Question about use of generated functions


In a package of mines I need to often create an empty Dict to which I later add elements. In order to avoid always allocating a new empty Dict, I thought about exploiting generated functions in this way:

@generated foo(x) = Dict{x,x}()

So now foo(0.0) is very fast an cheaper than always running Dict{Float64,Float64}(). Is this considered a good use of generated functions? Or is it an abuse and it’s prone to fail at some point?

Edit: contrary to what I wrote in the first version of the message, I’m more interested in Base.ImmutableDict rather than Dict.


No, this way you create a single global Dict{Float64,Float64}() that all share the same data:

julia> @generated foo(x) = Dict{x,x}()
foo (generic function with 1 method)

julia> d1 = foo(0.0)
Dict{Float64,Float64} with 0 entries

julia> d2 = foo(0.0)
Dict{Float64,Float64} with 0 entries

julia> d1[1.0] = 2.0

julia> d2
Dict{Float64,Float64} with 1 entry:
  1.0 => 2.0

julia> d1 === d2

If you want multiple instances of a Dict, you have to create them at some point, and no language feature can change it.


We don’t guarantee that the generator is only run once. So yes the behavior can change.


Sorry for the simplification, but actually I don’t use a Dict but a type very similar to Base.ImmutableDict which is immutable.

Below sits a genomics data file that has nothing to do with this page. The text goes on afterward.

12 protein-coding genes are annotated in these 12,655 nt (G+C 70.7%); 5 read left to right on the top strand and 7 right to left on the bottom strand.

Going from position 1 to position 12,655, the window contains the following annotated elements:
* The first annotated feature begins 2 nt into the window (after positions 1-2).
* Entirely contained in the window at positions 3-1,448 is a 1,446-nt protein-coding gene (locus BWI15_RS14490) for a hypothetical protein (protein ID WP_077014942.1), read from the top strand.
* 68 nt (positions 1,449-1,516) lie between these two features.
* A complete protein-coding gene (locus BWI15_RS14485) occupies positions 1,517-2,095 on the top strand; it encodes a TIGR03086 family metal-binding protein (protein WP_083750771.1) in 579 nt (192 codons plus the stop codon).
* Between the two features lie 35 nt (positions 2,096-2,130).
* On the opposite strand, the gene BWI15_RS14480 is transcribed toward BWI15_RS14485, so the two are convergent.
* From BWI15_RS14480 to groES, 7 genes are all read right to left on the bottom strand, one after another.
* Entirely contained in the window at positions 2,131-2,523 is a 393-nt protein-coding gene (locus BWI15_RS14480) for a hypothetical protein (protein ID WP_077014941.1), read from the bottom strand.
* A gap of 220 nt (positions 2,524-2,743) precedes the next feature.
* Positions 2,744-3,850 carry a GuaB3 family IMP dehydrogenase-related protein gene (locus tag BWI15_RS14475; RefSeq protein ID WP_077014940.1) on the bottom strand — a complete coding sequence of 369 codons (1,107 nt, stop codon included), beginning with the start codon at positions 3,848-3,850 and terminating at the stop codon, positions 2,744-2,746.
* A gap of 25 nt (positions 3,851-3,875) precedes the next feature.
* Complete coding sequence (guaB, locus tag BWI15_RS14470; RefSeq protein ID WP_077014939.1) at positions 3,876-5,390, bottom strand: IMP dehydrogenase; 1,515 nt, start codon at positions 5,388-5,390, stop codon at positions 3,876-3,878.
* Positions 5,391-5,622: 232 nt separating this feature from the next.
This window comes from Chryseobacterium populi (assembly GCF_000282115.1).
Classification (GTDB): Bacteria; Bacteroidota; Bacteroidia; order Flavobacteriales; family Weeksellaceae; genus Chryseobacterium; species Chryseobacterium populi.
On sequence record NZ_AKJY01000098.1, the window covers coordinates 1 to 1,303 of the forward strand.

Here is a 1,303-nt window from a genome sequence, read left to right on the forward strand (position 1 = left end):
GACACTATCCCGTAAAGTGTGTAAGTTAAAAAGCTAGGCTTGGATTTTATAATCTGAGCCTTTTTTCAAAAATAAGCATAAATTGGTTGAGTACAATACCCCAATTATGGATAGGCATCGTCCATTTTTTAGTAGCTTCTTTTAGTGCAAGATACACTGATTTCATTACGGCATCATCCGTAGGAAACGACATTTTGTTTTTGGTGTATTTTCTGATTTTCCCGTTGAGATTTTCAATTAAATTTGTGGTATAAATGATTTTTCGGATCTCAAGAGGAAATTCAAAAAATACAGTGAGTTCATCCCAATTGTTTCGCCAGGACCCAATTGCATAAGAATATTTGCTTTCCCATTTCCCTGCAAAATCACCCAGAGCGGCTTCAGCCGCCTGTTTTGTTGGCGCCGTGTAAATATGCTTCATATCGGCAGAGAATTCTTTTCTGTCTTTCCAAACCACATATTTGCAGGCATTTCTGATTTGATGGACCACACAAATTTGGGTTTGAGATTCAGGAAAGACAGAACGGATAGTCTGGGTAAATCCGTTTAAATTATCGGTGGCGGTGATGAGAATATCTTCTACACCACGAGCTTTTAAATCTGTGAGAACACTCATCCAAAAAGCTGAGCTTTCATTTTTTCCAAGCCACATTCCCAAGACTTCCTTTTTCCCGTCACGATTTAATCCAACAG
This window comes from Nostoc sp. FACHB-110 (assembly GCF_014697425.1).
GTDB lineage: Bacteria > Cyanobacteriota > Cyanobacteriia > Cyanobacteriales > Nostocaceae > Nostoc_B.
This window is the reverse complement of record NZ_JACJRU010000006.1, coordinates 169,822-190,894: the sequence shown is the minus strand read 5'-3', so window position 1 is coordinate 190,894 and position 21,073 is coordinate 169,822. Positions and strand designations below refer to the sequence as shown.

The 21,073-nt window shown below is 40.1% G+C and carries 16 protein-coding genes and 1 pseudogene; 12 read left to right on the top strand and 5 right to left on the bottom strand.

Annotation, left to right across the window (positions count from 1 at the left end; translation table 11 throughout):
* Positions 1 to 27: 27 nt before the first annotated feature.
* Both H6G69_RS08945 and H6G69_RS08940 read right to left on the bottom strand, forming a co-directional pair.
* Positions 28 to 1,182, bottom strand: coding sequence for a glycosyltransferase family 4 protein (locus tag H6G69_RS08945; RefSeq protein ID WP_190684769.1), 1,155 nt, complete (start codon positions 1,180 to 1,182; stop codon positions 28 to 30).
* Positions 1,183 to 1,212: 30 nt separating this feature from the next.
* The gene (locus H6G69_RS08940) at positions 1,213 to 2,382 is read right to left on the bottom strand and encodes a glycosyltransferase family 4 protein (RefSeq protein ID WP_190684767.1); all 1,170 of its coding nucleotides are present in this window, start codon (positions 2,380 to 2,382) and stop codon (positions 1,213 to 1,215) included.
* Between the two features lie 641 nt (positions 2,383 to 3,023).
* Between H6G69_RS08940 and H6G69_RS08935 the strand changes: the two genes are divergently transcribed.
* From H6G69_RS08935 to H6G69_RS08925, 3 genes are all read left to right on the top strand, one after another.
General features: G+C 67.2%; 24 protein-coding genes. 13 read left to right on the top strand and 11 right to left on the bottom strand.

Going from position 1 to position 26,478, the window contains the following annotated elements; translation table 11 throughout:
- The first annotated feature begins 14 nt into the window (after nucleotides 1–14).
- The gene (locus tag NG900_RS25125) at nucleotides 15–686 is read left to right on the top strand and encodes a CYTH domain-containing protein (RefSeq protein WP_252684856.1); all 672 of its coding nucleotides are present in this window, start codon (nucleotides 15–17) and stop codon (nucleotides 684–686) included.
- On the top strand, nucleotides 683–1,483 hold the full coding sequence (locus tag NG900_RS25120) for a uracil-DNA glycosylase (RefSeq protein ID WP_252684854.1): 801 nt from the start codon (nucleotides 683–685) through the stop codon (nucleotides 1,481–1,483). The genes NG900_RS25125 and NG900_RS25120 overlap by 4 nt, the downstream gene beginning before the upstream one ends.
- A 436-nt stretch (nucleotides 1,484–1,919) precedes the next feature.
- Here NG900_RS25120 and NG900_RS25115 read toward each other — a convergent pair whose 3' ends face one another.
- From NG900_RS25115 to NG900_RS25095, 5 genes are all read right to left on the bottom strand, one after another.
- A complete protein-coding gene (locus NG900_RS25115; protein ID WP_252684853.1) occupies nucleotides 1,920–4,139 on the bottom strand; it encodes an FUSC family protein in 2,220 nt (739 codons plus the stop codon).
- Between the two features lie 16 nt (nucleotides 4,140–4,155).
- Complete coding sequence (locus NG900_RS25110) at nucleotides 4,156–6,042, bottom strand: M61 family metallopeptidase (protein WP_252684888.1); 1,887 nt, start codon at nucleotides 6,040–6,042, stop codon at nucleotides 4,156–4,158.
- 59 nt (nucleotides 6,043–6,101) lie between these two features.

Base.ImmutableDict doesn’t have the same problem as Dict (sorry, when writing the first message I didn’t consider I was simplifying too much):

julia> @generated foo(x) = Base.ImmutableDict{x,x}()
foo (generic function with 1 method)

julia> d1 = foo(0.0)
Base.ImmutableDict{Float64,Float64} with 0 entries

julia> d2 = foo(0.0)
Base.ImmutableDict{Float64,Float64} with 0 entries

julia> d1 = Base.ImmutableDict(d1, 3=>4)
Base.ImmutableDict{Float64,Float64} with 1 entry:
  3.0 => 4.0

julia> d2
Base.ImmutableDict{Float64,Float64} with 0 entries

The question still holds: is this use of @generated fine? I don’t care the body of the function isn’t run exactly once, the important is that it isn’t always.


Embedding an object in the returned AST (or returning an object) is fine. Do note that the construction of the object cannot depend on any methods defined later, otherwise it’s fine.


If I understand you correctly, you can also just use a constant for it.


Thank you so much. I don’t redefine the constructor method, so should be good.


I don’t know the type of dictionary’s elements, for my use case it can be any <:AbstractFloat, that’s why I need a function.


Just to clarify, I mean that if you need to have, say, 5 distinct (mutable) objects, you have to create 5 distinct objects. It’s technically impossible to allocate memory only for one of them, but fill it with 5 different data, regardless of the features available in the language.